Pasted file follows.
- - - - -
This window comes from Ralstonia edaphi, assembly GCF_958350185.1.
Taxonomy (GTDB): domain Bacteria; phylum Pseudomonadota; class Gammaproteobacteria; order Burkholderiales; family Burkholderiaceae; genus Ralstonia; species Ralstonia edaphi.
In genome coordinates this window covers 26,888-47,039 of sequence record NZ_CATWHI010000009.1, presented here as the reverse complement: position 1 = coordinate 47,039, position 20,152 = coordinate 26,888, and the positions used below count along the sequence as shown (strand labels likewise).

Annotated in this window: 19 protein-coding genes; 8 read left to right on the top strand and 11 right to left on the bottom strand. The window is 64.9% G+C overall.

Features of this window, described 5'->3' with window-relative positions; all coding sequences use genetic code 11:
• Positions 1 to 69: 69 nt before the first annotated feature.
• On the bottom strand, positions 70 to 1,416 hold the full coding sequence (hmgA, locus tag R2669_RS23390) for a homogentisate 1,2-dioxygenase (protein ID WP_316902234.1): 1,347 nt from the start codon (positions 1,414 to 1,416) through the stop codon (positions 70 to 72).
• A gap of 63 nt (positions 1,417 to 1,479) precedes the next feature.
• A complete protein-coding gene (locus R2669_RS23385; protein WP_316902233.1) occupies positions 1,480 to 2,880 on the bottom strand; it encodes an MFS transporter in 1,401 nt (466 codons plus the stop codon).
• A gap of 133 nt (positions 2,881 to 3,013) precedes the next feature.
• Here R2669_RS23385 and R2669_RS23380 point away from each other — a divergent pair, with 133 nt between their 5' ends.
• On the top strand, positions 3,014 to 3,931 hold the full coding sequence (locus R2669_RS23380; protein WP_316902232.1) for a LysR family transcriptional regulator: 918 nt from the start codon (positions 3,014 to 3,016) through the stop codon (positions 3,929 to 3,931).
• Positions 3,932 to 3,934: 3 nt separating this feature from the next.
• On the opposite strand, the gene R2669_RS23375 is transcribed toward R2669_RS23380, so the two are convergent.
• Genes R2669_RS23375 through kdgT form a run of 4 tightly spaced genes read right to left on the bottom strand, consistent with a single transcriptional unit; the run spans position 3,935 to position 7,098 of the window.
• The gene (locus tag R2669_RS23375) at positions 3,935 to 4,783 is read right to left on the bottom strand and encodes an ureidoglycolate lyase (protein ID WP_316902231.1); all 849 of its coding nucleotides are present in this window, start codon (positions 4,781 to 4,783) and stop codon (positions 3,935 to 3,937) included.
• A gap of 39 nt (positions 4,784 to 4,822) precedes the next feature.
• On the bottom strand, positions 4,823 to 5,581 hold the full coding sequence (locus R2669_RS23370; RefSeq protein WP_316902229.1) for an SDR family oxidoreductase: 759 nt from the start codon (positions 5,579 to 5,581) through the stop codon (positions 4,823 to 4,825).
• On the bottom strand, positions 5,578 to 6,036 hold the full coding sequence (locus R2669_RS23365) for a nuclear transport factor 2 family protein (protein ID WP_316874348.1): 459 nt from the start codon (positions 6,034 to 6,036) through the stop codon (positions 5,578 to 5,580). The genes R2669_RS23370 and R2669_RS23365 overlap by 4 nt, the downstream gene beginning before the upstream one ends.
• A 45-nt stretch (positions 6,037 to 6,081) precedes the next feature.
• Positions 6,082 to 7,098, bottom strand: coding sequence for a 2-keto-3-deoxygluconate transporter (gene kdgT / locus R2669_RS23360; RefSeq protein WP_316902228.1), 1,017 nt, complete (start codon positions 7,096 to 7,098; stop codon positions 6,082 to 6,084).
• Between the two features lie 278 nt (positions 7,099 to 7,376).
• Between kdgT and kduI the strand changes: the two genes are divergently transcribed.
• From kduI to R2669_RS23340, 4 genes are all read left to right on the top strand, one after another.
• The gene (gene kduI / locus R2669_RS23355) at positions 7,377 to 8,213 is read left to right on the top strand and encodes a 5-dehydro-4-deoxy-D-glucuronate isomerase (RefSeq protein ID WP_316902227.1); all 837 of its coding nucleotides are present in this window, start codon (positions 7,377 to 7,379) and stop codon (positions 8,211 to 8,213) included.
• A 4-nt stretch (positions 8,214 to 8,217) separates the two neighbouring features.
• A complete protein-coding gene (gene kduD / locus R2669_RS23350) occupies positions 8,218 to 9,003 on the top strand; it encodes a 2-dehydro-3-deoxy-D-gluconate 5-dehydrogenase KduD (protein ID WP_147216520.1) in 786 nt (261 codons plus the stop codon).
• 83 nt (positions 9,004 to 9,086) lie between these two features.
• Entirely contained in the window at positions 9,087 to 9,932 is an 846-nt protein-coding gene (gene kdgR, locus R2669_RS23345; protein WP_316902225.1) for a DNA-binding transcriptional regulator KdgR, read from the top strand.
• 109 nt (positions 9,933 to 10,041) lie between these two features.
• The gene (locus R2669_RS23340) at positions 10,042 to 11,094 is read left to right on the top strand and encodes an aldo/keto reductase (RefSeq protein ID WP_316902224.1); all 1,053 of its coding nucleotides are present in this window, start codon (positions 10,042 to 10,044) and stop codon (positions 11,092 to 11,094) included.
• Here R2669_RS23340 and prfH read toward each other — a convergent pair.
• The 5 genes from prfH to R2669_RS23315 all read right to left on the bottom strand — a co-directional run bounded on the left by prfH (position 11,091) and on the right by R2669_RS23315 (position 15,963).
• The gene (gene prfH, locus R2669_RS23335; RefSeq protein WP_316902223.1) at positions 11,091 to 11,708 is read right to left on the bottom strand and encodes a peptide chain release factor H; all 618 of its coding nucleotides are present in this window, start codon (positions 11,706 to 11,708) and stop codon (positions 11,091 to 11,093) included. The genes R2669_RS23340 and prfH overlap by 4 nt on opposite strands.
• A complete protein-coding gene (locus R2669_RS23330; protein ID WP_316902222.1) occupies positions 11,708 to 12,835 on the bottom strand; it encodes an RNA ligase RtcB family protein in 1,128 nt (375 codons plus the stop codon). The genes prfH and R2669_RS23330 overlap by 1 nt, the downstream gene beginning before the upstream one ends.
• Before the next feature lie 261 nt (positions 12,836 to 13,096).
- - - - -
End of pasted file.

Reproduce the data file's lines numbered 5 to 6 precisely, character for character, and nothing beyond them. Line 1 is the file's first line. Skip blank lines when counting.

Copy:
Features of this window, described 5'->3' with window-relative positions; all coding sequences use genetic code 11:
• Positions 1 to 69: 69 nt before the first annotated feature.